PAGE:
Interpretation of staining

The immunostained slides were observed for positivity under 10×/40× magnifications and recorded with a high-quality photomicrograph. The positive reaction was indicated by brown precipitate in both cytoplasm and nucleus of the peripheral and central cells of ameloblastoma. All areas in each section were examined and analyzed. The intensity which was predominant in these fields were taken into consideration. The staining was scored by evaluating the positive and negative immunoreactivity of each slide. Immunoreactivity was evaluated depending on the staining intensity as negative (-), positive (+), and strongly positive (++) and given scores 0, 1, and 2, respectively.

Statistical analysis

Software used was Statistical package for social science SPSS version 16 (IBM CORP, Chicago, IL, USA). The level of significance (P < 0.05) was employed in all statistical comparisons. Quantitative data were recorded as mean ± standard deviation. The expressions of TrK A + B + C between follicular and plexiform type of ameloblastoma were analyzed statistically using Chi-square test.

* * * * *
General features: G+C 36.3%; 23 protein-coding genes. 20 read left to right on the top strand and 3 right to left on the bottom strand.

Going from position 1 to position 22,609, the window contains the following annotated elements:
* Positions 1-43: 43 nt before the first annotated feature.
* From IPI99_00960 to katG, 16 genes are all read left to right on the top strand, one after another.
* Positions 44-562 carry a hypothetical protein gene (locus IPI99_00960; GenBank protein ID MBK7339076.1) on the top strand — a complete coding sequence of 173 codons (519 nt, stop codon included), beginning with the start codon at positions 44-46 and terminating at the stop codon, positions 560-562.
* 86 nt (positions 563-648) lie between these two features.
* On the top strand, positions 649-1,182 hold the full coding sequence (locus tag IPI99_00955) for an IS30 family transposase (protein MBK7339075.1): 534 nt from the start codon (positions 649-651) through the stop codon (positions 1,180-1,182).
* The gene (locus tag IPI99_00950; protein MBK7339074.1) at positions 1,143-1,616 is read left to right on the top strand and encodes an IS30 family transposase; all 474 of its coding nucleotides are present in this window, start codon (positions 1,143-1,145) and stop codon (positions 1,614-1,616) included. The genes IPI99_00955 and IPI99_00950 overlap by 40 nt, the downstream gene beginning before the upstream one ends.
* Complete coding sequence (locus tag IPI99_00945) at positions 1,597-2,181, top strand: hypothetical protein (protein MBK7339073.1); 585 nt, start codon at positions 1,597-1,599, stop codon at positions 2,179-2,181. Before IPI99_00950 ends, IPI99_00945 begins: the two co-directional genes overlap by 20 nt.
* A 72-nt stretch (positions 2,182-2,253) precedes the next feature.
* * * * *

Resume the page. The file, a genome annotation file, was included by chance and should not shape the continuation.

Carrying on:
Results Top


Among 40 cases of central ameloblastoma, 20 cases were follicular types and 20 cases were plexiform types. Among follicular ameloblastoma, 80% of samples showed negative immunoreactivity [Figure 1] which accounts for about 80% and only 4 samples which is about 20% showed positive immunoreactivity for TrK A + B + C. Among plexiform ameloblastoma 9 samples showed positive immunoreactivity [Figure 2]. Whereas 5 samples showed strongly positive immunoreactivity [Figure 3] and 6 had negative immunoreactivity for TrK A + B + C. Thus, in plexiform ameloblastoma, there was an overall 70% positive immunoreactivity and 30% negative immunoreactivity [Table 1].